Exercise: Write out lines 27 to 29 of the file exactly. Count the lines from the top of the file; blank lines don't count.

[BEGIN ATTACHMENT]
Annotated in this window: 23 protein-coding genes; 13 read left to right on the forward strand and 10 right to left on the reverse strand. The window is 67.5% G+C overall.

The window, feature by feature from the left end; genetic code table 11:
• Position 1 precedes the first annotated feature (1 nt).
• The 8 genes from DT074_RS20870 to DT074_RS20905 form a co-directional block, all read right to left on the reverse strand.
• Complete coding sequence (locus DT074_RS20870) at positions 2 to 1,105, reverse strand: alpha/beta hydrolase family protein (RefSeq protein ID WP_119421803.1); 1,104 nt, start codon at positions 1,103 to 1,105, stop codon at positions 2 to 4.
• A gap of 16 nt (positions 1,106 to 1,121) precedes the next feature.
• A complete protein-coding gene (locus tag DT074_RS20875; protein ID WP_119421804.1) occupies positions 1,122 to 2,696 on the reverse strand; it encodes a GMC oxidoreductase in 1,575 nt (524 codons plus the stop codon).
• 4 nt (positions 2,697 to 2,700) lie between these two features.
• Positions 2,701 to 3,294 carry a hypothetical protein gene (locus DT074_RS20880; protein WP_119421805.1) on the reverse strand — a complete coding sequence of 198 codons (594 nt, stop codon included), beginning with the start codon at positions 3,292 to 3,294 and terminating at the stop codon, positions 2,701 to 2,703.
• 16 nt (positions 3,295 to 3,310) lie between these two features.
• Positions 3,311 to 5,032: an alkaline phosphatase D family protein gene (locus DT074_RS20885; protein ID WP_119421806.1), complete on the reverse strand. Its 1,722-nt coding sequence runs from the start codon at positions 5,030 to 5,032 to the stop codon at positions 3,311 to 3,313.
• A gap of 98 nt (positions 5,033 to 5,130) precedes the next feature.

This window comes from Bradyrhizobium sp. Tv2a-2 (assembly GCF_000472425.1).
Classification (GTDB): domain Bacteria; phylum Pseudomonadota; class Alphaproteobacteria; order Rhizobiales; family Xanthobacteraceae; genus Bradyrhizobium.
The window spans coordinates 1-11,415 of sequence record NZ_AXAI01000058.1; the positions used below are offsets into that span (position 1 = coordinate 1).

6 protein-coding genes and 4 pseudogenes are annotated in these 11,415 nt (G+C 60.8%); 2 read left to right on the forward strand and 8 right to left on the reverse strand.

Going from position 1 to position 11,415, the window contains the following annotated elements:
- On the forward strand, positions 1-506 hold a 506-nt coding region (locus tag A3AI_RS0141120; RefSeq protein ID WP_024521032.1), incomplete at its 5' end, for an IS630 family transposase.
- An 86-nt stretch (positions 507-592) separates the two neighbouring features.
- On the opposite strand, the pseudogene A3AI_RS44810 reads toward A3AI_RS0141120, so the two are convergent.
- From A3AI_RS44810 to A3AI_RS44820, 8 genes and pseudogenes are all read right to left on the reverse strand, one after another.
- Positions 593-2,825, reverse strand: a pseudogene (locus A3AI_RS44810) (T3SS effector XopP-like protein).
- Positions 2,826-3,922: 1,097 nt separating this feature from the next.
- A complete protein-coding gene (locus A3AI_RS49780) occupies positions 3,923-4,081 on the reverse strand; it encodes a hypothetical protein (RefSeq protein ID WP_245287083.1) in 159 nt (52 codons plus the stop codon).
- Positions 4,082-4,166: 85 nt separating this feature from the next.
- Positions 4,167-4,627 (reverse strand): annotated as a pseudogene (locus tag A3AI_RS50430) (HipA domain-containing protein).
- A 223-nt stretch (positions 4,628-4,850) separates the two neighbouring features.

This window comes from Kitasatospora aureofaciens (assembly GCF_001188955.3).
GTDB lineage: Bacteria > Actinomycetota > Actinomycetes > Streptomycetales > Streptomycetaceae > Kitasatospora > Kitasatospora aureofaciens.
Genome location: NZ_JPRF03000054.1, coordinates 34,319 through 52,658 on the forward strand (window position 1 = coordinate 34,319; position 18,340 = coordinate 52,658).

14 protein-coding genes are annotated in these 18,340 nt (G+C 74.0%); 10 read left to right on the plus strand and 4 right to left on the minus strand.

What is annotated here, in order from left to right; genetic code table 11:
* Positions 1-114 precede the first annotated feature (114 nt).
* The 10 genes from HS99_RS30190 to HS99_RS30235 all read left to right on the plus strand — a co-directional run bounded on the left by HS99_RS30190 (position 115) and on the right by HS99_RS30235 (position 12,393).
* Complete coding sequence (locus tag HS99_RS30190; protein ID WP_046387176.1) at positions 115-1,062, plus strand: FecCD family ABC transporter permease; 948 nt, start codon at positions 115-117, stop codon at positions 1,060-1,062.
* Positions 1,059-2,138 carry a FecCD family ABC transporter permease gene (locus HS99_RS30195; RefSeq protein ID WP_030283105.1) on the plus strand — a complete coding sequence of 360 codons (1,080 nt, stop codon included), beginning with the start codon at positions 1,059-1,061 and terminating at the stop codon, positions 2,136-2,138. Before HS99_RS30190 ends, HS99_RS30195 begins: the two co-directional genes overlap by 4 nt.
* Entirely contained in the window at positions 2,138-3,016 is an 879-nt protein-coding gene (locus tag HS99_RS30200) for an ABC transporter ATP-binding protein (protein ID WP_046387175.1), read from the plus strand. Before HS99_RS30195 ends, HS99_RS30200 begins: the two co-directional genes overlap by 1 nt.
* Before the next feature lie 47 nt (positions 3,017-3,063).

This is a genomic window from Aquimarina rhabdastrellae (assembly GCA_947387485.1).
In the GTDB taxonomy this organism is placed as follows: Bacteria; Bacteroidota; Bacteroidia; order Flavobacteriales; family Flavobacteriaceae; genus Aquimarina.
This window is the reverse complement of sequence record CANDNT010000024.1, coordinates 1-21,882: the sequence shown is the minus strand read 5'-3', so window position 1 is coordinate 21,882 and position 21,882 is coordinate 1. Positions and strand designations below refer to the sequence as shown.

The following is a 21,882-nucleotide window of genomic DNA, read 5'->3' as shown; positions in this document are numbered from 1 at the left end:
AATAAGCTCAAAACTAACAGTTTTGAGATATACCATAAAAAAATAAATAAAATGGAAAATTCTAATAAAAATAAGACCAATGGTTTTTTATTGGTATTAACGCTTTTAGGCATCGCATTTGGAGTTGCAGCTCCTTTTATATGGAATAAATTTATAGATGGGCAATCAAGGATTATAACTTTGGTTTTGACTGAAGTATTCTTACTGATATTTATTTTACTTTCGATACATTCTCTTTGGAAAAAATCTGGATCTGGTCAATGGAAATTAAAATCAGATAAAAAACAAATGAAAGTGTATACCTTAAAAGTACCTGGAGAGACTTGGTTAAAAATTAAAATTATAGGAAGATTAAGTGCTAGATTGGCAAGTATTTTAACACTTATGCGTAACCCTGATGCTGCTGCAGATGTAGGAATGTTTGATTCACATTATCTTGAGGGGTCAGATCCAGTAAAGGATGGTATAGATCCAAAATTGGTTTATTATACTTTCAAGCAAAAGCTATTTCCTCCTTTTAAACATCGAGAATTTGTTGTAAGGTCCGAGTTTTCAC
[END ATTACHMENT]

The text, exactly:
- A 223-nt stretch (positions 4,628-4,850) separates the two neighbouring features.

This window comes from Kitasatospora aureofaciens (assembly GCF_001188955.3).
GTDB lineage: Bacteria > Actinomycetota > Actinomycetes > Streptomycetales > Streptomycetaceae > Kitasatospora > Kitasatospora aureofaciens.